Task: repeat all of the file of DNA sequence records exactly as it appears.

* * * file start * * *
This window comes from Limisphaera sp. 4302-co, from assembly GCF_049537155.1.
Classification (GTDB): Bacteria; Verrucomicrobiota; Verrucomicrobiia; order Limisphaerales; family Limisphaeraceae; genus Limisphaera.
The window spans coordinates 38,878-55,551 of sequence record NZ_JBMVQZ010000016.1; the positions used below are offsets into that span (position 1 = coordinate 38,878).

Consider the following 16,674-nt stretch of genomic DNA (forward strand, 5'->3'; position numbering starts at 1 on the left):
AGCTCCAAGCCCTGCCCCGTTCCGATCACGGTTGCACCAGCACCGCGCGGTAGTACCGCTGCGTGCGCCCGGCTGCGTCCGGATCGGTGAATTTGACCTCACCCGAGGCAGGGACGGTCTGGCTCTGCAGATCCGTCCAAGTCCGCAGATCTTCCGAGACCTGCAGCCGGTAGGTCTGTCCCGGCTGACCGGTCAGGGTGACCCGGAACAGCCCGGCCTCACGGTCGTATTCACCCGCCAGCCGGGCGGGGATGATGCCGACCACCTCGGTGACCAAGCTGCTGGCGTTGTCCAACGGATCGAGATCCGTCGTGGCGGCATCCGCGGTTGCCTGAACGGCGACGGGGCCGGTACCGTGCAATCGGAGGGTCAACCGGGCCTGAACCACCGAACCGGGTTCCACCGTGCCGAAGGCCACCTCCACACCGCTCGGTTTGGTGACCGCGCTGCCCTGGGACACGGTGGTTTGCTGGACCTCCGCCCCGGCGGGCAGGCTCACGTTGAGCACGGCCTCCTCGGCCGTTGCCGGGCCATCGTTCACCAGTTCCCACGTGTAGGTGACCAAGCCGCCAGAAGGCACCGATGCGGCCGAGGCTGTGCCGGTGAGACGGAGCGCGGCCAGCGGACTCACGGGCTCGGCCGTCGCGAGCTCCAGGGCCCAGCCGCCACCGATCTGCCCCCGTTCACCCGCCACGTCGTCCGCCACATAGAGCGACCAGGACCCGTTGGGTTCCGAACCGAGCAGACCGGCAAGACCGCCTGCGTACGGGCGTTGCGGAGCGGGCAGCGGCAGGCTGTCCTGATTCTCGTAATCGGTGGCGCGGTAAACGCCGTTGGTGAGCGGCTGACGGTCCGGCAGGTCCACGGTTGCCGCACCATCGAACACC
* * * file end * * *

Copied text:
This window comes from Limisphaera sp. 4302-co, from assembly GCF_049537155.1.
Classification (GTDB): Bacteria; Verrucomicrobiota; Verrucomicrobiia; order Limisphaerales; family Limisphaeraceae; genus Limisphaera.
The window spans coordinates 38,878-55,551 of sequence record NZ_JBMVQZ010000016.1; the positions used below are offsets into that span (position 1 = coordinate 38,878).

Consider the following 16,674-nt stretch of genomic DNA (forward strand, 5'->3'; position numbering starts at 1 on the left):
AGCTCCAAGCCCTGCCCCGTTCCGATCACGGTTGCACCAGCACCGCGCGGTAGTACCGCTGCGTGCGCCCGGCTGCGTCCGGATCGGTGAATTTGACCTCACCCGAGGCAGGGACGGTCTGGCTCTGCAGATCCGTCCAAGTCCGCAGATCTTCCGAGACCTGCAGCCGGTAGGTCTGTCCCGGCTGACCGGTCAGGGTGACCCGGAACAGCCCGGCCTCACGGTCGTATTCACCCGCCAGCCGGGCGGGGATGATGCCGACCACCTCGGTGACCAAGCTGCTGGCGTTGTCCAACGGATCGAGATCCGTCGTGGCGGCATCCGCGGTTGCCTGAACGGCGACGGGGCCGGTACCGTGCAATCGGAGGGTCAACCGGGCCTGAACCACCGAACCGGGTTCCACCGTGCCGAAGGCCACCTCCACACCGCTCGGTTTGGTGACCGCGCTGCCCTGGGACACGGTGGTTTGCTGGACCTCCGCCCCGGCGGGCAGGCTCACGTTGAGCACGGCCTCCTCGGCCGTTGCCGGGCCATCGTTCACCAGTTCCCACGTGTAGGTGACCAAGCCGCCAGAAGGCACCGATGCGGCCGAGGCTGTGCCGGTGAGACGGAGCGCGGCCAGCGGACTCACGGGCTCGGCCGTCGCGAGCTCCAGGGCCCAGCCGCCACCGATCTGCCCCCGTTCACCCGCCACGTCGTCCGCCACATAGAGCGACCAGGACCCGTTGGGTTCCGAACCGAGCAGACCGGCAAGACCGCCTGCGTACGGGCGTTGCGGAGCGGGCAGCGGCAGGCTGTCCTGATTCTCGTAATCGGTGGCGCGGTAAACGCCGTTGGTGAGCGGCTGACGGTCCGGCAGGTCCACGGTTGCCGCACCATCGAACACC